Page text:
Conservative lobbying group the American Legislative Exchange Council (ALEC) writes pro-fossil fuel, climate-damaging “model legislation” for its members in Congress and state legislatures across the country to pass. It’s financed by a roster of corporations that benefit from such legislation and ALEC, in turn, funds campaigns to push the legislation into law.
It’s been behind such bills as Ohio’s freeze of its clean energy standards last year and the repeal of West Virginia’s standards in February, and it’s promoting similar legislation around the country. It’s been fighting against the growth of solar power across the country working to block rooftop installations that might undercut big utility companies. In Florida, where a battle over making such installations legal is going on right now, former state legislator Jimmy Patronis, now sitting on the Florida Public Service Commission, has been listed as ALEC’s state chair.
But the efforts of nonprofit advocacy groups like Common Cause, the League of Conservation Voters (LCV) and Greenpeace have cost it a growing list of high-profile corporate members. Over 100 have departed, as public pressure has mounted. Just in the past year, ALEC lost Facebook, Microsoft, AOL, eBay, Google and Yelp. Pepsi, Coca-Cola, McDonald’s, Procter & Gamble, Amazon, Best Buy and WalMart were already gone. Even BP, formerly a high-level ALEC sponsor, announced in March it was cutting its ties with the group. Greenpeace, for its part, has announced the launch of a new website to highlight the extent of ALEC’s climate denial campaign.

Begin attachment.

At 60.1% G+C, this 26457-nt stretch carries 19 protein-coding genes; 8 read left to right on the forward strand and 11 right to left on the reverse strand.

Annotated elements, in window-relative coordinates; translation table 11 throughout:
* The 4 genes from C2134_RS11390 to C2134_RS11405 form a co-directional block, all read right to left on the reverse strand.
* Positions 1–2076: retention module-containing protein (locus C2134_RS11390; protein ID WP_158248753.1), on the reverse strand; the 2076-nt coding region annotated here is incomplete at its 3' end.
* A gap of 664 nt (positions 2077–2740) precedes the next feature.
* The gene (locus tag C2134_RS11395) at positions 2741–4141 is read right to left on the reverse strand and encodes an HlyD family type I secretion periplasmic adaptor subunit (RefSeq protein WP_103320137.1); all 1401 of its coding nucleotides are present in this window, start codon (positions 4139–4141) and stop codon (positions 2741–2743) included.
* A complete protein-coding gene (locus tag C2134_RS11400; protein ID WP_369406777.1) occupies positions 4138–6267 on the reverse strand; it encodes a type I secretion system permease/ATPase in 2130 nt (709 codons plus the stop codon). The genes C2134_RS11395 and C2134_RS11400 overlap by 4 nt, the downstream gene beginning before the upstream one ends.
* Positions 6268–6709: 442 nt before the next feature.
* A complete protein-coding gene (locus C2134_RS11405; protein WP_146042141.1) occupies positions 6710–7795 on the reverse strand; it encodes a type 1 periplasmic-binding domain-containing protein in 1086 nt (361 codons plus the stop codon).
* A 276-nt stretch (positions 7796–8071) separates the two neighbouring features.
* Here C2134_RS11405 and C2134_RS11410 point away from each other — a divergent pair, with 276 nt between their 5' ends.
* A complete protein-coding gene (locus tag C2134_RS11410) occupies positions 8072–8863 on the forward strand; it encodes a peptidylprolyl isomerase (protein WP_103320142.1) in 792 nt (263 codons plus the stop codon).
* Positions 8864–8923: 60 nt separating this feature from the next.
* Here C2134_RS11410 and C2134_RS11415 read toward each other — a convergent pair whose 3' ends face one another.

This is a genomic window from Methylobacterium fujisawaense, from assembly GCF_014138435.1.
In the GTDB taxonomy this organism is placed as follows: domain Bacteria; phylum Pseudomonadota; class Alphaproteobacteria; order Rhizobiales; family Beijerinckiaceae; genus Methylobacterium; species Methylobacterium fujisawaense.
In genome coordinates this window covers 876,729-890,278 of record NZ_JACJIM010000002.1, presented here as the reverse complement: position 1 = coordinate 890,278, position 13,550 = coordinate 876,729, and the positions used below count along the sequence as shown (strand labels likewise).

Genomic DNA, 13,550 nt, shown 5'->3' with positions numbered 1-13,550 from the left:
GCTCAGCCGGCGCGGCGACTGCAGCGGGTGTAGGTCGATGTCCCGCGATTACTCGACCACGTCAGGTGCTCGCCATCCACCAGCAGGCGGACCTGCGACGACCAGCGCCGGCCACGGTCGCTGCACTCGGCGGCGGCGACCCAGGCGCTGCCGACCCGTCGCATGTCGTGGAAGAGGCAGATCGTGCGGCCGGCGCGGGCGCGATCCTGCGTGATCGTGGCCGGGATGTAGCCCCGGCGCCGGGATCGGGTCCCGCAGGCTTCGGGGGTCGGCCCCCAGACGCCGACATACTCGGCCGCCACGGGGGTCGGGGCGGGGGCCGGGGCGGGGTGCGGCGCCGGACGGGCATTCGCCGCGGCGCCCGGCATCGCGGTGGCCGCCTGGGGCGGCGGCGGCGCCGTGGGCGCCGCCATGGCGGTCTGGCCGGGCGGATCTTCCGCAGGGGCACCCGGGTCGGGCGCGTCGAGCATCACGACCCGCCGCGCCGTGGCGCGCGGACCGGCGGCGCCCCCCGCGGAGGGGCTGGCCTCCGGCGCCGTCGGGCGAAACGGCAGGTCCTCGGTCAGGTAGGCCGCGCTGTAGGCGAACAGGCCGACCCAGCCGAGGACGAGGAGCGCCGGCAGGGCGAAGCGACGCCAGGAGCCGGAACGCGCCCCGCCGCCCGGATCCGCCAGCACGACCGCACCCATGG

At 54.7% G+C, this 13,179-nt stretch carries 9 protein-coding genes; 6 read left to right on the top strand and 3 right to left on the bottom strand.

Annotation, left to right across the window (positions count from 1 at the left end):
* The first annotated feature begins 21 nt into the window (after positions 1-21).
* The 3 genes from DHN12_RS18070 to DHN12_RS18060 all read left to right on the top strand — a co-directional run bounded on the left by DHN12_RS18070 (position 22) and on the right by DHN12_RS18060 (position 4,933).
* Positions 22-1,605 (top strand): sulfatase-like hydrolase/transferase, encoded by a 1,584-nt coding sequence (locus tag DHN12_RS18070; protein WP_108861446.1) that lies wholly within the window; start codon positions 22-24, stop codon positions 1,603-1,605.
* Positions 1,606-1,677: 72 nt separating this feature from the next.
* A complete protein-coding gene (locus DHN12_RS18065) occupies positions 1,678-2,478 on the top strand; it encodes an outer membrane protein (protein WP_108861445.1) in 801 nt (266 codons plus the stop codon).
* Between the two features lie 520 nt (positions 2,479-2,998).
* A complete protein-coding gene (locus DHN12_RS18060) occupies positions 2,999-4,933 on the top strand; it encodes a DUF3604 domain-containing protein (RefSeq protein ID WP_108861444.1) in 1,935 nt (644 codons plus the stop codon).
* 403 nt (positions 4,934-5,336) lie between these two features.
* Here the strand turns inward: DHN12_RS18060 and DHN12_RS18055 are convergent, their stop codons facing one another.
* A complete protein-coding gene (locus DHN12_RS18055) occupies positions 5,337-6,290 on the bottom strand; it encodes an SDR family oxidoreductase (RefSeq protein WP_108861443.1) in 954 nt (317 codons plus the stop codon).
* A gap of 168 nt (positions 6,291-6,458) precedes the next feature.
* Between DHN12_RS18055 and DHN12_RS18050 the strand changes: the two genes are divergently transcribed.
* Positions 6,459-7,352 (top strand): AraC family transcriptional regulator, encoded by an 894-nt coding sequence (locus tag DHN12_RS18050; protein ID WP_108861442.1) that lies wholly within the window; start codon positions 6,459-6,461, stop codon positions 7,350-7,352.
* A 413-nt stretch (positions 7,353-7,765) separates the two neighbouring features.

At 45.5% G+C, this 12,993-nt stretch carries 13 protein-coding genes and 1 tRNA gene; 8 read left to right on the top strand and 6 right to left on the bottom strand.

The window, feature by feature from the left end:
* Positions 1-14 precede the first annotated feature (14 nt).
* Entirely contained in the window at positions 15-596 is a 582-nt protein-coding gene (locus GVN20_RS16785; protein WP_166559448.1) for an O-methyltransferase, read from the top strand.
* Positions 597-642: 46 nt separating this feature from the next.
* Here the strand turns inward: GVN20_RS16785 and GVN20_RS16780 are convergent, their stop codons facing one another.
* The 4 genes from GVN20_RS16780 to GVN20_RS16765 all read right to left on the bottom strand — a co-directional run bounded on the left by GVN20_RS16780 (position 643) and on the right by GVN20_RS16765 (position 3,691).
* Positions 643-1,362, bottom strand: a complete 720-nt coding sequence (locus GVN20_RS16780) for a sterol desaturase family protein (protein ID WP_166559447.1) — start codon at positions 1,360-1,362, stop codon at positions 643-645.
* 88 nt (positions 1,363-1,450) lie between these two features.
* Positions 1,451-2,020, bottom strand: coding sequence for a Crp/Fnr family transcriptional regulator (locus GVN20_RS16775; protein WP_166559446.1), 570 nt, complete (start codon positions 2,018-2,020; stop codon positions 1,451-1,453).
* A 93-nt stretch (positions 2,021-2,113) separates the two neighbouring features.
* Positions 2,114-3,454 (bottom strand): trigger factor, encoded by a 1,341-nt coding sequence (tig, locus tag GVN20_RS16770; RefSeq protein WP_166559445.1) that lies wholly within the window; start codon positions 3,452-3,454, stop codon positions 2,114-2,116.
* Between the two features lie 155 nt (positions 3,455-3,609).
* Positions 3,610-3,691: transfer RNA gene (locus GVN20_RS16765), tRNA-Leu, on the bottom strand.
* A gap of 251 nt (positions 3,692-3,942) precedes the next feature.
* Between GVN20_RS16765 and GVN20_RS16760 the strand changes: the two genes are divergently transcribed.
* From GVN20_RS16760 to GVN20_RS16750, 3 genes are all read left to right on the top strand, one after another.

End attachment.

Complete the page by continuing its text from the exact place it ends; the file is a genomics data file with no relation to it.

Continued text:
With so much attrition, ALEC has decided to fight back, and the tactic it’s chosen is intimidation. It sent cease-and-desist letters to Common Cause and the League of Conservation Voters, threatening to sue them unless they retract statements saying ALEC is denying climate change.
The letter said it was “clear” that ALEC did not deny that climate change was happening and was human-caused. It claims that ALEC adopted the “model policy” that “human activity has and will continue to alter that atmosphere of the planet” in 1998.
The letter also does some fancy footwork to claim that Google chairman Eric Schmidt’s comment last fall, in response to a question from an NRP listener about whether Google was still funding ALEC, wasn’t referring to ALEC at all. Addressing specifically Google’s departure from ALEC, Schmidt said, “Everyone understands climate change is occurring, and the people who oppose it are really hurting our children and our grandchildren and making the world a much worse place. And so we should not be aligned with such people—they’re just literally lying.”
“If you listen to the entire exchange on the Diane Rehm show, Mr. Schmidt does not say ALEC is lying about the facts of climate change,” sad ALEC’s attorneys, apparently preferring the narrative that Schmidt was referring to “people” in general.
“We demand that you cease making inaccurate statements regarding ALEC, and immediately remove all false or misleading material from the Common Cause and related websites within five business days,” said the letter from ALEC’s law firm. “Should you not do so, and/or continue to publish any defamatory statements, we will consider any and all necessary legal action to protect ALEC.”
It also demanded that a retraction of the statements be prominently displayed on Common Cause’s website.